Latest MBTA News: Service Updates

Monday, July 25, 2016

Saint Marys Street

Man, I had forgotten how much I love the C. It's the most reliable of the Green Line street lines, plus it has an absolutely gorgeous right-of-way! My friend Sam and I walked along its entire distance to see every single stop, so we're gonna be taking a look at all of them. Let's do this.

The station, seen from its wheelchair ramp.
Saint Marys Street has a very E Line kind of feeling. It has some great wide platforms, and those generic but useful shelters you would find on the E. The station is on an s-curve, and I'm not entirely sure why, but perhaps it's so that each platform gets a wide section? Also, the station features a wheelchair ramp on the outbound side, while the inbound gets a simple lift.

The southern side of the station.
It's also worth noting that to the south side of the portal, the station features a little...plaza? Okay, it's not really a plaza, but it does have a newspaper box and ten bike spaces, which is definitely useful. The pedestrian crosswalks here are conveniently placed, with easy access to the station.

A train stopped at the station...
...and another train going into the portal.
Station: Saint Marys Street

Ridership: The ridership on the C is centered around its four "accessible" stations (although they're all technically accessible with the newer Type 8 trains), and Saint Marys Street happens to be one of them. This is the second-busiest station on the C, with an average of 1,532 riders per weekday (although that's less than half of the busiest, Coolidge Corner).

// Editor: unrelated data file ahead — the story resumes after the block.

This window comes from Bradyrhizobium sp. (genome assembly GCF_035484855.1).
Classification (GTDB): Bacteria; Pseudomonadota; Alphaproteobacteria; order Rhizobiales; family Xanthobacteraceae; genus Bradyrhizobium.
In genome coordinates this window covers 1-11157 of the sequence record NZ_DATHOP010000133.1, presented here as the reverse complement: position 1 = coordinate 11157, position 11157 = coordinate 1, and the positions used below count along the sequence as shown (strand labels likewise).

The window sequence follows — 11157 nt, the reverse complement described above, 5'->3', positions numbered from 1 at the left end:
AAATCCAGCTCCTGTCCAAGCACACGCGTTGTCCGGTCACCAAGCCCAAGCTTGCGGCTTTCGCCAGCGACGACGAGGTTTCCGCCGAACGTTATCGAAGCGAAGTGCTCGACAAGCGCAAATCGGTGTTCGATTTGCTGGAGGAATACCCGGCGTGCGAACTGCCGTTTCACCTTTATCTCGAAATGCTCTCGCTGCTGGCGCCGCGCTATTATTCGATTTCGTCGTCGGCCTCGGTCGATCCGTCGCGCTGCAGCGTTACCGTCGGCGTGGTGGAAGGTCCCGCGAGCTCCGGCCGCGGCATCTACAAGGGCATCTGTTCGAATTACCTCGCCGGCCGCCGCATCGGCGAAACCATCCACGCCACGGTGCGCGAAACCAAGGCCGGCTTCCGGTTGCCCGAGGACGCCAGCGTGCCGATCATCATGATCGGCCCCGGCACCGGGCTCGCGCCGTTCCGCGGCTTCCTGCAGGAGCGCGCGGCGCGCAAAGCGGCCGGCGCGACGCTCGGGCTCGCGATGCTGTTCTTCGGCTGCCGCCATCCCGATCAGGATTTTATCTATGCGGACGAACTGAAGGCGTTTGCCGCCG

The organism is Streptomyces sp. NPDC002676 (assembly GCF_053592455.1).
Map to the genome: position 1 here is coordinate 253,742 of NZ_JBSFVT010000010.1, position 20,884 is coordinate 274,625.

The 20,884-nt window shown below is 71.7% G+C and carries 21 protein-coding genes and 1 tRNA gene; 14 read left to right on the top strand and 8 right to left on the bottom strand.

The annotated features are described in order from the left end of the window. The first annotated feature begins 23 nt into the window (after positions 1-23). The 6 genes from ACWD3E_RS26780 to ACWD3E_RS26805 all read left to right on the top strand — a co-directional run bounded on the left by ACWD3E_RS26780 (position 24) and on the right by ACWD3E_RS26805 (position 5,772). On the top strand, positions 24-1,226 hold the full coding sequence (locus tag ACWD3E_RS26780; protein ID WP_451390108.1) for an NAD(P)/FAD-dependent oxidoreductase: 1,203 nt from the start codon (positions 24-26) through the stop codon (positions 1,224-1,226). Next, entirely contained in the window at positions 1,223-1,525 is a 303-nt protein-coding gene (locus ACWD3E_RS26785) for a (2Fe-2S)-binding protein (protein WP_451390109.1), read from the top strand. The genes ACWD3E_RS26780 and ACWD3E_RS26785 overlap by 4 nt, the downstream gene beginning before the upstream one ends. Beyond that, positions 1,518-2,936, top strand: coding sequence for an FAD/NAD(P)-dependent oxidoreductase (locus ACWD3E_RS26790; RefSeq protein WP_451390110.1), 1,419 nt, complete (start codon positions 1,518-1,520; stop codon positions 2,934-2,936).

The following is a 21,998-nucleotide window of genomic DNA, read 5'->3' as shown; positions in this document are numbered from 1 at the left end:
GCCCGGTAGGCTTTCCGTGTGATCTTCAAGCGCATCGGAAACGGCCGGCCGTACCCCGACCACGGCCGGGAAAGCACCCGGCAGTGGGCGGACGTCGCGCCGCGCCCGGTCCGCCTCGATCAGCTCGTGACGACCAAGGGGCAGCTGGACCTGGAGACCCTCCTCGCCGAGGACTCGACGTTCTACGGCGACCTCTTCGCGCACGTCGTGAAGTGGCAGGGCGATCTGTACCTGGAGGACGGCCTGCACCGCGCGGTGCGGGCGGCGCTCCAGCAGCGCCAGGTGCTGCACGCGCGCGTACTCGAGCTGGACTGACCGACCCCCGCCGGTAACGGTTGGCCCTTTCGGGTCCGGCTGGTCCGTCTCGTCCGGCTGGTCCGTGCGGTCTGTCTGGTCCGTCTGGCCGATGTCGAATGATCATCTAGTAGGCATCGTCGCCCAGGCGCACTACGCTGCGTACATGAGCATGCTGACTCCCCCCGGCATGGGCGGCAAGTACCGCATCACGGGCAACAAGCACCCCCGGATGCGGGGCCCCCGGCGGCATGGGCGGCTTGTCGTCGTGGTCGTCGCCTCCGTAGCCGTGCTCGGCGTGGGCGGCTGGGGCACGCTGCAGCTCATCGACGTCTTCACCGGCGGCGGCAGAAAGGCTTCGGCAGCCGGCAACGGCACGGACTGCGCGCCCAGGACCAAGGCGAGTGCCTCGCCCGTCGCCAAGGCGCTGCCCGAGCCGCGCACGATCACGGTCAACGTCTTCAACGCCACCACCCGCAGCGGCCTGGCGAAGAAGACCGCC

Pros: This station feels almost identical to the in-median E Line stops, which instantly makes it good. The platforms are wide, the shelters are useful, and Saint Marys Street even throws in that little plaza for bike parking!

Cons: There's definitely a lack of character here compared to stations further down the line. I mean, the right-of-way is quite leafy here, but the C gets downright beautiful as you go further west.

Nearby and Noteworthy: There are lots of restaurants and stores to be found on the north side of Beacon Street, while the south side is mostly apartments.

Final Verdict: 8/10
Don't get me wrong, Saint Marys Street is a great station, and if it were on a different line, it would probably score a 9. That said, we're on the C, and I can't help but give it a lower score when compared to some of the other gems further west.

Latest MBTA News: Service Updates

Sunday, July 24, 2016

Route 128

I was not expecting much from Route 128. Every time I went past it, it always just seemed like a middle-of-nowhere park-and-ride station. Well...okay, it kinda still is, but it has a lot more to offer than just parking.